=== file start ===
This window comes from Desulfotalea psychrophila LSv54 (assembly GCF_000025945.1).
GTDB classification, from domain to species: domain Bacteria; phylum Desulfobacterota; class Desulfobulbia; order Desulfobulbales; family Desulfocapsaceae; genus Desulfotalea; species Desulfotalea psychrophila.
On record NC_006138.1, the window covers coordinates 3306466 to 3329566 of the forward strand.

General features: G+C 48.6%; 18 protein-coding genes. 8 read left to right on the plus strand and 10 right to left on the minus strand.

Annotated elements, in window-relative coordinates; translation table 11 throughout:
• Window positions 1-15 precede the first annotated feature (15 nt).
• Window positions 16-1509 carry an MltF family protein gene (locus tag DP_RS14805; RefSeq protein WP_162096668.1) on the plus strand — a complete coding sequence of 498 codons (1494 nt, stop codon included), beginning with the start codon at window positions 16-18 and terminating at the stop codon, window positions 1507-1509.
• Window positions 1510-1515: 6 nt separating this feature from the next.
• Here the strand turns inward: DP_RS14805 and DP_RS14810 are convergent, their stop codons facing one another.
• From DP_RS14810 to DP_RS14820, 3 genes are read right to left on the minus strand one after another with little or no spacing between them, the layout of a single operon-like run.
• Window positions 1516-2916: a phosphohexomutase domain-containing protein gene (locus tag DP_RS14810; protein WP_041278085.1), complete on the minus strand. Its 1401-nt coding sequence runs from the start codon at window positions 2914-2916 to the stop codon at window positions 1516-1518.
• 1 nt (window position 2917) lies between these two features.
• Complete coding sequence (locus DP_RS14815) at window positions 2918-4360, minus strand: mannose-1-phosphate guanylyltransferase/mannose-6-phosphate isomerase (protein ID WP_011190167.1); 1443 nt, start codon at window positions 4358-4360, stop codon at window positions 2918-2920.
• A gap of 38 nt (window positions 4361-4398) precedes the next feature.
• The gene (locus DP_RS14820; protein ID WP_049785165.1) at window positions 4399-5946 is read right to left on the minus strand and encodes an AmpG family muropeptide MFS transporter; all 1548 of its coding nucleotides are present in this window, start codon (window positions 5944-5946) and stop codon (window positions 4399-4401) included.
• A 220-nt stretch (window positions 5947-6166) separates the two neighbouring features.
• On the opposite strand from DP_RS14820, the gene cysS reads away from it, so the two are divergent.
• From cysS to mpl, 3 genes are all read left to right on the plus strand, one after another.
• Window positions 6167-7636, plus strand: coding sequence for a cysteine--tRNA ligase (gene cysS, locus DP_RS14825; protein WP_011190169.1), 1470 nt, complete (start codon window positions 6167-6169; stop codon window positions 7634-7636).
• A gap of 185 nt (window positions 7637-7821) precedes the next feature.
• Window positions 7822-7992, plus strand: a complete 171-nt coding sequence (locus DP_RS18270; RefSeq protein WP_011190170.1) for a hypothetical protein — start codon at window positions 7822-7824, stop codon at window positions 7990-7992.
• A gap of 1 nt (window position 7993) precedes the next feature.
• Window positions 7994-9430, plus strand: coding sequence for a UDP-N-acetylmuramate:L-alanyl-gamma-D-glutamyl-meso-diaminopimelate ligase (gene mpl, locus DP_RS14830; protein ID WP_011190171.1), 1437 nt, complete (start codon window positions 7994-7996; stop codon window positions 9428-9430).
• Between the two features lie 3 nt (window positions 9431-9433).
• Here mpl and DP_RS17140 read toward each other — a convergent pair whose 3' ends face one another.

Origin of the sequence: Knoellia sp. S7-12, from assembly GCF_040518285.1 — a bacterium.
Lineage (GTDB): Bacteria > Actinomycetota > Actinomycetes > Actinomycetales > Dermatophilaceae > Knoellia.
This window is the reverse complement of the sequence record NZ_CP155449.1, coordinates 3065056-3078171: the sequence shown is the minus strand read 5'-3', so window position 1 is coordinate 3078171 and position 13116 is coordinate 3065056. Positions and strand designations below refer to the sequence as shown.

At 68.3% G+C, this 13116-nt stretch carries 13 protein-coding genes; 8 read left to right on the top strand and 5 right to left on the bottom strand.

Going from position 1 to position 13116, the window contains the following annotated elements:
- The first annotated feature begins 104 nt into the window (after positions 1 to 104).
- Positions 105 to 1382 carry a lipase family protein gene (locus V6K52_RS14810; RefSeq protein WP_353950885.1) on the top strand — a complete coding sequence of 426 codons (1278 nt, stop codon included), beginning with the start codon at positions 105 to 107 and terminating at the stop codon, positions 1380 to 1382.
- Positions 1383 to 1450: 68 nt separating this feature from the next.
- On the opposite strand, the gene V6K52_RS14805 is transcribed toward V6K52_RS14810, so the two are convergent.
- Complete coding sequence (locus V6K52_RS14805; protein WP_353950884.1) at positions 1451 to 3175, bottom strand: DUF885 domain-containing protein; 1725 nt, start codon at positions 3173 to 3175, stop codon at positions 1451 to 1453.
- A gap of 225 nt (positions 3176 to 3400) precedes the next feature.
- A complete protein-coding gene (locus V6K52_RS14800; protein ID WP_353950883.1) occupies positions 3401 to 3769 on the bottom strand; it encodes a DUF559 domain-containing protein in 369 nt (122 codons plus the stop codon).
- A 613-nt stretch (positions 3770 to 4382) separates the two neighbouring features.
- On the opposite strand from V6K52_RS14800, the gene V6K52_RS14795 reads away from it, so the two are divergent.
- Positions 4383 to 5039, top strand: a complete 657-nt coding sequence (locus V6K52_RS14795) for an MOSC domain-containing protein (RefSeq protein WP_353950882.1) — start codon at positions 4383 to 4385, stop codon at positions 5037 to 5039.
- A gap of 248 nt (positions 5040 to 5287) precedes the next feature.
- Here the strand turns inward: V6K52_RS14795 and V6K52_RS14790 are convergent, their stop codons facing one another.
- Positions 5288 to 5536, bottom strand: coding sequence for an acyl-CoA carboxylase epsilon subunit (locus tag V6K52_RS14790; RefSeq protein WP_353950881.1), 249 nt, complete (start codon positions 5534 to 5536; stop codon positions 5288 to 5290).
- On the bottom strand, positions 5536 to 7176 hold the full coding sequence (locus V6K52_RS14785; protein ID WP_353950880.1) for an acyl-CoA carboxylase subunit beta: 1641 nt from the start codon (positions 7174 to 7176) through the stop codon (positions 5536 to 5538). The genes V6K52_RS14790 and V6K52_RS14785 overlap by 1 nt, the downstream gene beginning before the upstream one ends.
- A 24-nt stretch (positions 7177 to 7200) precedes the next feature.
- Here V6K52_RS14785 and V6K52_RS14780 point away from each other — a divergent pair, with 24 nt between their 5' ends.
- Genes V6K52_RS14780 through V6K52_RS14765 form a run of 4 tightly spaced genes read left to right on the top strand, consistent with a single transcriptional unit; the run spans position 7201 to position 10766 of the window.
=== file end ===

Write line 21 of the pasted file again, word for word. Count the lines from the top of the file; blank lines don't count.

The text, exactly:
• Window positions 7822-7992, plus strand: a complete 171-nt coding sequence (locus DP_RS18270; RefSeq protein WP_011190170.1) for a hypothetical protein — start codon at window positions 7822-7824, stop codon at window positions 7990-7992.